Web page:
Nomophobia is a disorder that arises in the 21st century, derived from globalization and the technological advances that we have experienced in the field of communication. This disorder is defined as the fear of not being in contact with a mobile phone or smartphone.
We use these devices on a daily basis to communicate, inform ourselves, watch videos, listen to music, take photos, and do a host of other things, anytime, anywhere. We have information and communication just one click away, making our lives easier and more practical. In fact, every year the number of people who own smartphones is increasing: currently, an estimated 3.8 billion people are users of these devices.
However, this accepted daily use in our society also has its negative consequences. One of the main and most problematic is nomophobia.
Nomophobia has also been shown to cause the development of other mental or personality disorders, as well as self-esteem problems, seriously affecting people's happiness, especially in the younger population. All this has a great impact on the general health of the person, in addition to having a negative impact on other aspects of life such as study and work by creating a strong dependence on mobile phones, causing constant distractions and an inability to maintain concentration.
At the social level, it has been shown to affect relationships and interactions between individuals, producing a distance and isolation from the physical world. For this reason, it is important to stop the problem as soon as possible by starting a mobile addiction treatment to minimize the consequences.
Symptoms Of Nomophobia
People look for a partner online and break up with her/him using WhatsApp, conversations are held with many strangers and every detail (images, videos, or comments) of his/her own life is posted on social media. And this is a problem that, as mentioned before, occurs more frequently among the young.
What happens if this common thread of social relationships is cut? Anxiety, nervousness, obsessive thoughts, resistance to stress and even panic attacks arise. And all of them are typical of a situation of dependency or addiction.
Among the various symptoms that we find in people who suffer from nomophobia, the main ones are the following:
• Use the mobile phone regularly and dedicate more and more time to it, taking it away from other activities such as study, work, meeting friends, leisure, etc.
• Have two or more devices and always carry a charger with you.
• Feeling anxious and nervous at the idea of losing your own phone, not having it nearby or available, or not being able to use it due to being "out of place", due to lack of connection, discharged battery, etc.
• Continued use of the mobile in places and situations in which its use is prohibited or dangerous (driving, walking, in the cinema or theater, restaurants, etc.). These places may also be avoided so that you can continue using the phone.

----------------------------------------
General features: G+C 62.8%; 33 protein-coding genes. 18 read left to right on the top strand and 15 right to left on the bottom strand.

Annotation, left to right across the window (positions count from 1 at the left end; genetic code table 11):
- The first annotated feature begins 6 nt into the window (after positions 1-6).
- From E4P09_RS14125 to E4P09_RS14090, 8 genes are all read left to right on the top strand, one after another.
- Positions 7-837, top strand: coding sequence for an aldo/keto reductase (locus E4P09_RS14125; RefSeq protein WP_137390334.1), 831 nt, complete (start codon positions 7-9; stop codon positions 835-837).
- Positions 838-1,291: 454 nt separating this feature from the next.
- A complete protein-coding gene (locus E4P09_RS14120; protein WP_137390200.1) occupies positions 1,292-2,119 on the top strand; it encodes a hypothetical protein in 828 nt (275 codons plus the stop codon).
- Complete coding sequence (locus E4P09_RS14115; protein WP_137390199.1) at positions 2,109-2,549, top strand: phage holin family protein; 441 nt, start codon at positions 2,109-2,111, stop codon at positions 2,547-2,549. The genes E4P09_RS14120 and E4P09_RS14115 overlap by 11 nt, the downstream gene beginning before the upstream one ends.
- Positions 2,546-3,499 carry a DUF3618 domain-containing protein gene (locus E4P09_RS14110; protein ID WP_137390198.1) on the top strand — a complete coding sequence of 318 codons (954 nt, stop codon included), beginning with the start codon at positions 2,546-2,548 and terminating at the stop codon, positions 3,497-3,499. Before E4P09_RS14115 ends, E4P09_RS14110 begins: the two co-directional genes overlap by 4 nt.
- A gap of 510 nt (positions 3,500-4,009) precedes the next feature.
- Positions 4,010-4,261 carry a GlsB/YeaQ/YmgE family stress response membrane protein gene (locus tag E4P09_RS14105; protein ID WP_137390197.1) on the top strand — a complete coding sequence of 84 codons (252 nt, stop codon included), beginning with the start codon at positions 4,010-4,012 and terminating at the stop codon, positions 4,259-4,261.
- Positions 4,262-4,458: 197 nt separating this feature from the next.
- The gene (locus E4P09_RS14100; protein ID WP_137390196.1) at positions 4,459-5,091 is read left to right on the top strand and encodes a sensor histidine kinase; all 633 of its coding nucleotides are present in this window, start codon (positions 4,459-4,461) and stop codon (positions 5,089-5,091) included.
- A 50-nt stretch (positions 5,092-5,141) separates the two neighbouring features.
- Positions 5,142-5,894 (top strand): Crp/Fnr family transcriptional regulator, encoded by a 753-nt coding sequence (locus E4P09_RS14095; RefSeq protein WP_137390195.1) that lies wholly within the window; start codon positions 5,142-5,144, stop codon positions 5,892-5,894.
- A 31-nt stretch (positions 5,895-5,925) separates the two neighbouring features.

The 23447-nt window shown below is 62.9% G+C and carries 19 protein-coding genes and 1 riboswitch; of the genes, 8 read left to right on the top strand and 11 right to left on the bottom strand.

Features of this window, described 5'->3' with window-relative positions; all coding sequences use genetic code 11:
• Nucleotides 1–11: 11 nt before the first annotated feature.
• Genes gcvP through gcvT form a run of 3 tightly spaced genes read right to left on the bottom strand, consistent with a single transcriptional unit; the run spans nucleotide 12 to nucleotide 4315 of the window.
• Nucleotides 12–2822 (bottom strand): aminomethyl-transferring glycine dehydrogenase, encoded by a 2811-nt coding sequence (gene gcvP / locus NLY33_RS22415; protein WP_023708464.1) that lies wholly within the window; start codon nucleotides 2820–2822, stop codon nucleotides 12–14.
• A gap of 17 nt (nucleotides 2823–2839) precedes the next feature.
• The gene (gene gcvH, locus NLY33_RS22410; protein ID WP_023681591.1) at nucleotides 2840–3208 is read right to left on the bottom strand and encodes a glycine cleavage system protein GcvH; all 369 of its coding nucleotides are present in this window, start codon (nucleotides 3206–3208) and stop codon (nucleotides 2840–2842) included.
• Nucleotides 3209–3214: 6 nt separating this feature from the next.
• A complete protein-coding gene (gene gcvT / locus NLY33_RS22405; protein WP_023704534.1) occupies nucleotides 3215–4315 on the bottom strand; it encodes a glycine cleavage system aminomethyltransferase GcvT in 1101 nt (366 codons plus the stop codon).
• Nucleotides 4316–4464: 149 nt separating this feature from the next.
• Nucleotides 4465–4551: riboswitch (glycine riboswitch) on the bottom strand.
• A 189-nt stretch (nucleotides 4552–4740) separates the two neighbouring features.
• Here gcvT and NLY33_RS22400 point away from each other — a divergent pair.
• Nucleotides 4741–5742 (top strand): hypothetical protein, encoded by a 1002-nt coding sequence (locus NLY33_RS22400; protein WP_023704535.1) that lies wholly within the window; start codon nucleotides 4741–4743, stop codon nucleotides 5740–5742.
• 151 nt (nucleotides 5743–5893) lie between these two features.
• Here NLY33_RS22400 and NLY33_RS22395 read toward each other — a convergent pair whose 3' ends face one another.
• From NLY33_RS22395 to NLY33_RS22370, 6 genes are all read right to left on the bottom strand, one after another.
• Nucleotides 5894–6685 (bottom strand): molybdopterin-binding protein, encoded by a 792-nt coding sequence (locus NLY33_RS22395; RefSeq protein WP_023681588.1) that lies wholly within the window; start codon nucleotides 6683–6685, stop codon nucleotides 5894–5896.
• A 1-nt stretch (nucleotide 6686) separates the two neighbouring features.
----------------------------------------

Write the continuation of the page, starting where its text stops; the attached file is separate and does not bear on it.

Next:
• Continuously look at the phone screen to see if you have received messages or calls.
• Keep your mobile phone always on (24 hours a day) and sleep with it in bed.
• Have few face-to-face social interactions, preferring to communicate using new technologies.
• Repeatedly trying to control, reduce or stop the use of the mobile.
• Contract debts or large expenses for the use of the mobile phone.
• State of agitation, irritability, anxiety, disorientation, and often physical symptoms such as tachycardia, tremors, alterations in breathing, etc.
In a word, he/she is not able to disconnect from the electronic world that has been built because for him/her it means not to exist, which gives name to other disorders related to mobile dependence and which has recently been baptized as FOMO (fear missing out).
What Is The Best Treatment For Nomophobia?
Some of the objectives focused on are reducing the time spent on the mobile phone, online connections, distraction strategies, improving face-to-face relationships, and doing other activities to replace the time spent on the mobile such as, for example, doing sports.
To achieve this, the experts suggest working on catastrophic interpretations of possible events that the patient may think of what would happen if they were without a mobile for a long period of time. Also, focus on the conditioning of the fears that the patient may have and his/her avoidance behaviors. For all this, the use of diaries is essential: in them, patients record data on their daily use of the mobile phone.
Thus, with this type of therapy, the person's ability to concentrate on their behaviors will be increased, making them aware of how much time they spend using the phone, for what reasons they do it and what activities or situations they are not enjoying and sharing for that need to be connected.